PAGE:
There’s a lot of amazing and great music around today but it’s so darn hard for most people to cut through the noise to find it! Who has the time? This is my day job, so I know how hard it is to get a song or artist noticed these days; and not always the best stuff floats to the top. That said, there was a ton of garbage records around in the ’90s too!
You’re playing a big part in putting together ‘Ministry of Sound: Orchestrated’, where classic tracks that have featured prominently on Ministry releases, are getting the symphonic treatment. How did you get involved in the project?
The idea came about after we had some super-successful ‘Reunion’ parties that were really well received. We wanted to keep that idea and spirit going, but with a twist. Hence, enter the Orchestra…
There is such a massive fascination with symphonic music at the moment. Everyone from Pete Tong to Paloma Faith, Armand van Helden to Craig David, has put on a symphonic show. Why are we going through this interesting phase in live music delivery?
We’ve seen this for years with the Fleetwood Macs and so forth, so why can’t we have this for our generation’s music too? Anyone can pull up the 1998 Annual or whatever and be transported right back to where they were at that point in time which is the wonderful power of music and the hold it has over us. Getting to then do that same thing but on steroids with an Orchestra and with 2000-5000 people in the same room is just that but on another greater level. I see it from the reactions at our Orchestrated shows that the audience feels the same way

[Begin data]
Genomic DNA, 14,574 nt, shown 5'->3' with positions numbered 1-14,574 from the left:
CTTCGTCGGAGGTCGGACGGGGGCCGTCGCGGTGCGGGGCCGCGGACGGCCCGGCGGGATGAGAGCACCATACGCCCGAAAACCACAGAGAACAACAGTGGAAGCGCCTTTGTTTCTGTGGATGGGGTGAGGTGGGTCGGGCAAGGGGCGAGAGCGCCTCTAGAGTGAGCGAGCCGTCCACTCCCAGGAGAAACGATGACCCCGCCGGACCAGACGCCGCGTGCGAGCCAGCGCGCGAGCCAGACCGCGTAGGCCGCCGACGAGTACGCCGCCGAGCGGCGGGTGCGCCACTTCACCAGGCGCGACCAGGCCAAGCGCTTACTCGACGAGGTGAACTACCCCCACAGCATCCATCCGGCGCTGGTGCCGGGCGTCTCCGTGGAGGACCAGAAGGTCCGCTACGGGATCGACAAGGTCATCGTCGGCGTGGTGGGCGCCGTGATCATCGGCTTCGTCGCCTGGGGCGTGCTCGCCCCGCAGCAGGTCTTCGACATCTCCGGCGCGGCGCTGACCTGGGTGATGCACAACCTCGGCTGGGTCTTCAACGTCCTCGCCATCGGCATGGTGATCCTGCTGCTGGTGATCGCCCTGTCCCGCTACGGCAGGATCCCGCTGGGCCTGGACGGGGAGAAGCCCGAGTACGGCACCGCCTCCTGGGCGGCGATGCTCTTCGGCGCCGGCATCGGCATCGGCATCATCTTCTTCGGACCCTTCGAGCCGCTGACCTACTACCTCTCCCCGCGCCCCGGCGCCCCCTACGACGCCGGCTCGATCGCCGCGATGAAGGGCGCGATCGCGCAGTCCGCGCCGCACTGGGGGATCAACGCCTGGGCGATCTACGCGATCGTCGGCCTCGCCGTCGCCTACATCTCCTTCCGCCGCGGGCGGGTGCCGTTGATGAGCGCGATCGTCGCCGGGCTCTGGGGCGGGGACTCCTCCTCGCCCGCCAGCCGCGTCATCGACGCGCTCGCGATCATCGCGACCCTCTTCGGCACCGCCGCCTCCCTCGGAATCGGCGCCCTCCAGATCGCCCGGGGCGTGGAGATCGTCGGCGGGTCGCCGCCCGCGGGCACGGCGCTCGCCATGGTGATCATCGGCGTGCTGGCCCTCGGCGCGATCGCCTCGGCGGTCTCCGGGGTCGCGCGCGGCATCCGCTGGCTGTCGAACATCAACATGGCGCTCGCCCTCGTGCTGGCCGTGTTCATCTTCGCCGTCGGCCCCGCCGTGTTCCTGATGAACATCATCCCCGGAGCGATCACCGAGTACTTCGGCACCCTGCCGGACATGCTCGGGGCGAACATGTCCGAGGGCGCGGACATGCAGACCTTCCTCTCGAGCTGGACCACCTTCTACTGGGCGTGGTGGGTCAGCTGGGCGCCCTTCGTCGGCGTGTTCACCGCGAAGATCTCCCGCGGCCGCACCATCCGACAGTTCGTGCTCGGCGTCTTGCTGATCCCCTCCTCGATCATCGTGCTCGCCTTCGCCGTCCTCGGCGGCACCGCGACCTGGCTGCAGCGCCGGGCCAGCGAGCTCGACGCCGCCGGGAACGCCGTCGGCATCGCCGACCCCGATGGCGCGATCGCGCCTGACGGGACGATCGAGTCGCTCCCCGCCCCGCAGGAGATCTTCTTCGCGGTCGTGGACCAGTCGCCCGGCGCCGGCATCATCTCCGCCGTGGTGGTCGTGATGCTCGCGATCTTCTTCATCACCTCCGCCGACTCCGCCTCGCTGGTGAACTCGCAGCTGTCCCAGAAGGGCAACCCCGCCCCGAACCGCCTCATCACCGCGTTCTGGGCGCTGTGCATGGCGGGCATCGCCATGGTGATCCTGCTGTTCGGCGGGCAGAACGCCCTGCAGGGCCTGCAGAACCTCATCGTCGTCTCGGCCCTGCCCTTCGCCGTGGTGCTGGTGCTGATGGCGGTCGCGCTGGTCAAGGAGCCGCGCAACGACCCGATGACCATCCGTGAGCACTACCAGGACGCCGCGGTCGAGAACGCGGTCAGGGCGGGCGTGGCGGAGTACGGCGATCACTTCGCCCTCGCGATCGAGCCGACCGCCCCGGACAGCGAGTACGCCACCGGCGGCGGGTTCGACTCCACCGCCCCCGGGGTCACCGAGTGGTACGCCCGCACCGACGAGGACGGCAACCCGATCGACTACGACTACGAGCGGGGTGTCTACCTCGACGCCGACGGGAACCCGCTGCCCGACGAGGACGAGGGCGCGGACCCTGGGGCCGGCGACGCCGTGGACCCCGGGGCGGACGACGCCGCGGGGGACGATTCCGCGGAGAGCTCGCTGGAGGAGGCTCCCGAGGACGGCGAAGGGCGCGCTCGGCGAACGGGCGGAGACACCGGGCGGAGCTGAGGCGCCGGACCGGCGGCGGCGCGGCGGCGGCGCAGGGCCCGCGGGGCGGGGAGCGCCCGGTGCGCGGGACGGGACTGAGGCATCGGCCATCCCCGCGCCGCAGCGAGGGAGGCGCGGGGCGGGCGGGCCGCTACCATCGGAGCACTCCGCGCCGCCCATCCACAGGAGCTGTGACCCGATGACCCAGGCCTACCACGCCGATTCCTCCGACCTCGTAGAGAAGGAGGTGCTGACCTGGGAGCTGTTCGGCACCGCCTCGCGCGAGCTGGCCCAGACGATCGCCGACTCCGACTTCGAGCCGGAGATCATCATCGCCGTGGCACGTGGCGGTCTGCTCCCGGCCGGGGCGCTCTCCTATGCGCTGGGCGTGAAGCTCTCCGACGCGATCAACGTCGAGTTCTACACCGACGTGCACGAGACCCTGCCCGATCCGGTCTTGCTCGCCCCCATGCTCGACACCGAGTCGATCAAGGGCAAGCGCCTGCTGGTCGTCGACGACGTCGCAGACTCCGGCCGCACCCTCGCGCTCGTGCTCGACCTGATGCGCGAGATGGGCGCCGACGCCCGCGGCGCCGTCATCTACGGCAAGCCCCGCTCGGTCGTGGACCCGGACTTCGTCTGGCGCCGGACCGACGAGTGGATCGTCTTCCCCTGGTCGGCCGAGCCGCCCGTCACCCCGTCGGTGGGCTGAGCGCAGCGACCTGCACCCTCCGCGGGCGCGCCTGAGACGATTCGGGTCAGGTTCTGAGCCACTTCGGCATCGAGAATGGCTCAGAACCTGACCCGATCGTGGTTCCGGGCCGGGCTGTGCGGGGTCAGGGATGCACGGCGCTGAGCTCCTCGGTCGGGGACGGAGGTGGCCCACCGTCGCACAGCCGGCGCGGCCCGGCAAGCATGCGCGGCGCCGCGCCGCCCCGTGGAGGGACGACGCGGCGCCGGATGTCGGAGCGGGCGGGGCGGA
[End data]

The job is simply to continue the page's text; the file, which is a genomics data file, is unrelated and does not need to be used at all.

I’m going to cut to the chase here, GT, do you think many of these artists are just getting on in life, getting a little older, and perhaps settling for more laidback music?
Ha! It’s definitely much nicer backstage at these types of shows than at a warehouse in the middle of nowhere. I wonder if The Prodigy would ever do an orchestra show?
Wouldn’t that be twisted? Hey, if you weren’t making music, DJ-ing, or putting on productions such as Ministry/Orchestrated today, what would Groove Terminator be doing with his life?
I honestly have no idea; music has literally been my whole adult life so far, but maybe I’d be working with animals? Yet more in a rescue scenario than a circus one. Ha ha!
‘Ministry of Sound: Orchestrated’ will take over Kings Park and Botanic Garden on Saturday 24 March, 2018.
Classic tracks from iconic artists like Massive Attack, Fatboy Slim, Moby, Underworld, and Shapeshifters will be rearranged, remixed and reimagined in a brand new Australian production, taking the audience on a trip through the best moments in dance music.